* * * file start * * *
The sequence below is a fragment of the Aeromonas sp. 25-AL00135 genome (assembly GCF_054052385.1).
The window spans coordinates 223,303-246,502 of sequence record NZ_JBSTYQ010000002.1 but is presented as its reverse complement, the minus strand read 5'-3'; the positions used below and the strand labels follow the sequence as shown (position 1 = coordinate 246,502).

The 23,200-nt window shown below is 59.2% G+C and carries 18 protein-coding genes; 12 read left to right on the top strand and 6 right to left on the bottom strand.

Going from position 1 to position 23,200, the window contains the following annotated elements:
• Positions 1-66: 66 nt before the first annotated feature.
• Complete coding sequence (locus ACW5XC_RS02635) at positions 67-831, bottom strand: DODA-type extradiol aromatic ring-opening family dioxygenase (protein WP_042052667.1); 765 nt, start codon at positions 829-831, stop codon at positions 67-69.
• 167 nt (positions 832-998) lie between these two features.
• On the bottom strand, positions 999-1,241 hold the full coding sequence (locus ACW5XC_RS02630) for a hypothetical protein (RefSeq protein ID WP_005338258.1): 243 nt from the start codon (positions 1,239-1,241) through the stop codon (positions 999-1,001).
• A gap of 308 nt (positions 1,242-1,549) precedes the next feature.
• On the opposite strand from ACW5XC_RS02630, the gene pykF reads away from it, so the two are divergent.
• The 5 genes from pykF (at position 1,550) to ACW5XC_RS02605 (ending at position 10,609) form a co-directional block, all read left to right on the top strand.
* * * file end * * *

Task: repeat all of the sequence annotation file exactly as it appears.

The sequence below is a fragment of the Aeromonas sp. 25-AL00135 genome (assembly GCF_054052385.1).
The window spans coordinates 223,303-246,502 of sequence record NZ_JBSTYQ010000002.1 but is presented as its reverse complement, the minus strand read 5'-3'; the positions used below and the strand labels follow the sequence as shown (position 1 = coordinate 246,502).

The 23,200-nt window shown below is 59.2% G+C and carries 18 protein-coding genes; 12 read left to right on the top strand and 6 right to left on the bottom strand.

Going from position 1 to position 23,200, the window contains the following annotated elements:
• Positions 1-66: 66 nt before the first annotated feature.
• Complete coding sequence (locus ACW5XC_RS02635) at positions 67-831, bottom strand: DODA-type extradiol aromatic ring-opening family dioxygenase (protein WP_042052667.1); 765 nt, start codon at positions 829-831, stop codon at positions 67-69.
• 167 nt (positions 832-998) lie between these two features.
• On the bottom strand, positions 999-1,241 hold the full coding sequence (locus ACW5XC_RS02630) for a hypothetical protein (RefSeq protein ID WP_005338258.1): 243 nt from the start codon (positions 1,239-1,241) through the stop codon (positions 999-1,001).
• A gap of 308 nt (positions 1,242-1,549) precedes the next feature.
• On the opposite strand from ACW5XC_RS02630, the gene pykF reads away from it, so the two are divergent.
• The 5 genes from pykF (at position 1,550) to ACW5XC_RS02605 (ending at position 10,609) form a co-directional block, all read left to right on the top strand.